Student Voices

My UMass Experience: Isenberg Fellows RAP

After committing to the University of Massachusetts, I began looking at ways I could become involved on campus and the different programs offered by UMass Amherst. One particular program that struck my interest was the Residential Academic Program, or RAP, for Isenberg Fellows. The primary goals of the RAP programs are to support students as they transition to college life. Everyone in a RAP lives in the same dorm and takes a class together. There are three main categories of first-year RAPS: Gen Ed RAPS (open to all first year students), College/School RAPS (open to specific groups of students), and RAPS by invitation only. The Isenberg Fellows RAP is categorized as a College/School RAP and falls under Majors RAPS. Lots of the RAPS operate on a first-come, first-served basis, but I actually went through an application process for the the Isenberg Fellows RAP. 

I decided to apply for the Isenberg Fellows RAP because I believed it would help me in my transition to college and allow me to form a more immediate connection with other students and faculty in the Isenberg School of Management. Another huge benefit to being in the Isenberg Fellows RAP was knowing where I was living way earlier than most. For the Isenberg RAP, you are notified of your acceptance mid-May, and are then assigned to your designated housing. When I applied to the RAP I knew I would be living in one of the lowrises in Southwest. For the 2019-2020 RAP year, the Isenberg RAP was split between Thoreau Hall and Cance Hall. I lived in Thoreau Hall and loved it! All members of the Isenberg RAP in my dorm lived on the third floor, so I saw them quite regularly coming in and out of the building which allowed me to form connections and gave me some familiar faces around campus. 

As part of the requirement for the Fellows RAP, all members were required to take a two credit, year-long RAP class. Which of the two classes offered you were required to take was dictated by which building you lived in. Our RAP in Thoreau Hall took a class called “Business in the Global Society”. Since the class was only one credit per a semester, (two total for the year), we only met once a week and the class was low commitment, but really interesting. My professor, Gail Cruise, was one of my favorite professors I’ve had at UMass Amherst so far —  and having her class year-round allowed me to form a close connection with her. Given that the class size was around 20, which is much smaller than a lot of my lecture style classes, this also helped me form close connections to those in the class.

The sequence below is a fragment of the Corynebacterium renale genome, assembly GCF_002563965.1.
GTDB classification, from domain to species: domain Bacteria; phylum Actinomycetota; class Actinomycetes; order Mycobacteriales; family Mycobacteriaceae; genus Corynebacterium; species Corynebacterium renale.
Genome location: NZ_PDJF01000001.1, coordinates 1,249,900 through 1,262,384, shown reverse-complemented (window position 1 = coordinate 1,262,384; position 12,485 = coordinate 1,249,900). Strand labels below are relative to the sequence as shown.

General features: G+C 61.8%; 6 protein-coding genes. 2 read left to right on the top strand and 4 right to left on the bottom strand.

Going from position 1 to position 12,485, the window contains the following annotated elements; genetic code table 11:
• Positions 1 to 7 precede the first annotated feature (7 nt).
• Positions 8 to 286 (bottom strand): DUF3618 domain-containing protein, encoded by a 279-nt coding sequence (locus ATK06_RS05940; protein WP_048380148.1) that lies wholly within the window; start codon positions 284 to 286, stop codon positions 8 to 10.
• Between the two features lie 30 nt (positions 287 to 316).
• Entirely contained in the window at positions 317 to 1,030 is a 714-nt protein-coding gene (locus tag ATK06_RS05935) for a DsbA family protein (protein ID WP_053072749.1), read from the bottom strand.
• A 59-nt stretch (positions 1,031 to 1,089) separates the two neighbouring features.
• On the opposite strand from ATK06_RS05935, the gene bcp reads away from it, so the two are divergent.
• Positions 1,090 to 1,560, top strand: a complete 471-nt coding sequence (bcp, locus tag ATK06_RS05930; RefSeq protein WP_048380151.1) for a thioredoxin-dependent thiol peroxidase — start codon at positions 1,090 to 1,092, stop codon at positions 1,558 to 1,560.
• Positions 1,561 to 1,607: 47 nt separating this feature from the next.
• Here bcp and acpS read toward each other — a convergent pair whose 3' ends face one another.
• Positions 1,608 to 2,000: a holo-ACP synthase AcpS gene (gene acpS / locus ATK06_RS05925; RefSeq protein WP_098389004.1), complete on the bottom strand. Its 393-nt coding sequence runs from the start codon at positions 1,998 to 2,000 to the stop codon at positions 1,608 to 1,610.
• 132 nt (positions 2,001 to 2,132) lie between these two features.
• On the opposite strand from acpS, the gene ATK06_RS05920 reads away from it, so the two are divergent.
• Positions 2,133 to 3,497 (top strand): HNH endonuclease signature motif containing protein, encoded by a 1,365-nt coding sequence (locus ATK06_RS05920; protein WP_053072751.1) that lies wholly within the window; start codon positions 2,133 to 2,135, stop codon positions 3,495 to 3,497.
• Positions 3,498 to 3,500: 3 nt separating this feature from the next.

Our RAP was added into ACCT 221, an Isenberg core requirement, during second semester. While most ACCT 221 classes are lecture-style with larger class sizes, my ACCT 221 class was 30 students max, and with students I’d already taken classes with and knew. This was a benefit I didn’t know I’d be receiving, and was one I think was really useful — since I already knew all of my peers we would collaborate study together in the dorm!

I would highly recommend those admitted to Isenberg to consider applying for the Isenberg RAP! It allowed me to form deeper connections with my peers and professor that I don’t think I would’ve gained otherwise. I formed a closer, more immediate connection to the Isenberg School of Management, and felt like I was given some extra attention and priority in the two RAP-only classes I was able to take.